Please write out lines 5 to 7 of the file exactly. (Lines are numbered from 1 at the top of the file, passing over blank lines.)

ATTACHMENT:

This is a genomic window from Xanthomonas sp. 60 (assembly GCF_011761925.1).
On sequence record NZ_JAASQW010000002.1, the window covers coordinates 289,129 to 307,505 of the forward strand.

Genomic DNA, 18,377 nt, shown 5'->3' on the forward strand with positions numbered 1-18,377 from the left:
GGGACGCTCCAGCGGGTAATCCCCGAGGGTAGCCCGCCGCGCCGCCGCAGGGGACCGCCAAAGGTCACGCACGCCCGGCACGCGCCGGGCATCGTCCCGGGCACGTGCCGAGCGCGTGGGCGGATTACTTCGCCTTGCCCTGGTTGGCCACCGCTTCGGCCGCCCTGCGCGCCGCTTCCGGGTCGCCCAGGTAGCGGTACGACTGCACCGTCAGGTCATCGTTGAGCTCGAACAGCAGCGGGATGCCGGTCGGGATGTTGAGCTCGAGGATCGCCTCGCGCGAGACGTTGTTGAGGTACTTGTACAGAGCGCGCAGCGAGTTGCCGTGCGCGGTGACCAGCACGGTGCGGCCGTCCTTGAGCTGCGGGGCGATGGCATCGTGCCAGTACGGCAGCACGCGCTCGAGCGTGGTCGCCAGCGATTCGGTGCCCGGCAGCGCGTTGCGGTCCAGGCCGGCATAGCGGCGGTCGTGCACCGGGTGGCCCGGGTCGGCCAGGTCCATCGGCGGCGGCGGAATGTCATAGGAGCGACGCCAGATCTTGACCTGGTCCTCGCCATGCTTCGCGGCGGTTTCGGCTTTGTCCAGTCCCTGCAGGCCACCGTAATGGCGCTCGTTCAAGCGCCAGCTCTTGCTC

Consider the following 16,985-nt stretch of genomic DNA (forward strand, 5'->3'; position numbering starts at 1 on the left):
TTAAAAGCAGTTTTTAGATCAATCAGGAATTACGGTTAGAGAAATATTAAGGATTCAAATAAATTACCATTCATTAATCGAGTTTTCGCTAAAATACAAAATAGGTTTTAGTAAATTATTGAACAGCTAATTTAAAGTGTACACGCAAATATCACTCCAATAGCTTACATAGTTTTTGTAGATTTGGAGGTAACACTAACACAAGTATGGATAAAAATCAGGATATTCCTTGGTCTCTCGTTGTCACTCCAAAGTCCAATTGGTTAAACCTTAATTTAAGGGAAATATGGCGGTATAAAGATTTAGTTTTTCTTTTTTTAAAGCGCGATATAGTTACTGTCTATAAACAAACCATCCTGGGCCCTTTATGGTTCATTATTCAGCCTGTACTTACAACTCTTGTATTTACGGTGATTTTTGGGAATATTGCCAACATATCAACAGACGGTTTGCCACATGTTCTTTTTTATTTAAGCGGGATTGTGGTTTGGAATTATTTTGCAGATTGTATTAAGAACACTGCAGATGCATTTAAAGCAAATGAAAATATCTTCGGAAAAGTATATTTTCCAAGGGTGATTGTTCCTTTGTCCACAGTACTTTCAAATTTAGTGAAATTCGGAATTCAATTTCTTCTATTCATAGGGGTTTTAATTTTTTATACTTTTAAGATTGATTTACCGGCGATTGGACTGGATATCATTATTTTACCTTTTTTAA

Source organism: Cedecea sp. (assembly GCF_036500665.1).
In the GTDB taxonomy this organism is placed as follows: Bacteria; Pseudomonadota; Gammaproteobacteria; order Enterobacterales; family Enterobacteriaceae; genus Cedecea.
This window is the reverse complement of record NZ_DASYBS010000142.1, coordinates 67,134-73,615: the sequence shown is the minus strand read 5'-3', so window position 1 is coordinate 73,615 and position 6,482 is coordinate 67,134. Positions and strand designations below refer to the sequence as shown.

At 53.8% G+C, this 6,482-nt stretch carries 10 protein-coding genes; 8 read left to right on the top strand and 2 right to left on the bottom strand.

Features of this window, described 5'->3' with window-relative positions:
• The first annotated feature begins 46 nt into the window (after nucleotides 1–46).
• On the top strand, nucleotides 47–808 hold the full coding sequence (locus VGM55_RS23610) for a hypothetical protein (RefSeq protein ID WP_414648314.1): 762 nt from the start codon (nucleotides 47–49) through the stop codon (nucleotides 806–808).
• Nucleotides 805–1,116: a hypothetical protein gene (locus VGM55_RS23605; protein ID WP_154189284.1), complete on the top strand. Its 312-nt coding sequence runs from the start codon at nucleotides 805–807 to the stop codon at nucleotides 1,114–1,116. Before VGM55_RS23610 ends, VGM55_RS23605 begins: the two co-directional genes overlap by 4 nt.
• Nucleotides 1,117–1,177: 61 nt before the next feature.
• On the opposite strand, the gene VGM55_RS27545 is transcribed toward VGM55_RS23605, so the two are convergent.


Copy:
Consider the following 16,985-nt stretch of genomic DNA (forward strand, 5'->3'; position numbering starts at 1 on the left):
TTAAAAGCAGTTTTTAGATCAATCAGGAATTACGGTTAGAGAAATATTAAGGATTCAAATAAATTACCATTCATTAATCGAGTTTTCGCTAAAATACAAAATAGGTTTTAGTAAATTATTGAACAGCTAATTTAAAGTGTACACGCAAATATCACTCCAATAGCTTACATAGTTTTTGTAGATTTGGAGGTAACACTAACACAAGTATGGATAAAAATCAGGATATTCCTTGGTCTCTCGTTGTCACTCCAAAGTCCAATTGGTTAAACCTTAATTTAAGGGAAATATGGCGGTATAAAGATTTAGTTTTTCTTTTTTTAAAGCGCGATATAGTTACTGTCTATAAACAAACCATCCTGGGCCCTTTATGGTTCATTATTCAGCCTGTACTTACAACTCTTGTATTTACGGTGATTTTTGGGAATATTGCCAACATATCAACAGACGGTTTGCCACATGTTCTTTTTTATTTAAGCGGGATTGTGGTTTGGAATTATTTTGCAGATTGTATTAAGAACACTGCAGATGCATTTAAAGCAAATGAAAATATCTTCGGAAAAGTATATTTTCCAAGGGTGATTGTTCCTTTGTCCACAGTACTTTCAAATTTAGTGAAATTCGGAATTCAATTTCTTCTATTCATAGGGGTTTTAATTTTTTATACTTTTAAGATTGATTTACCGGCGATTGGACTGGATATCATTATTTTACCTTTTTTAA

Source organism: Cedecea sp. (assembly GCF_036500665.1).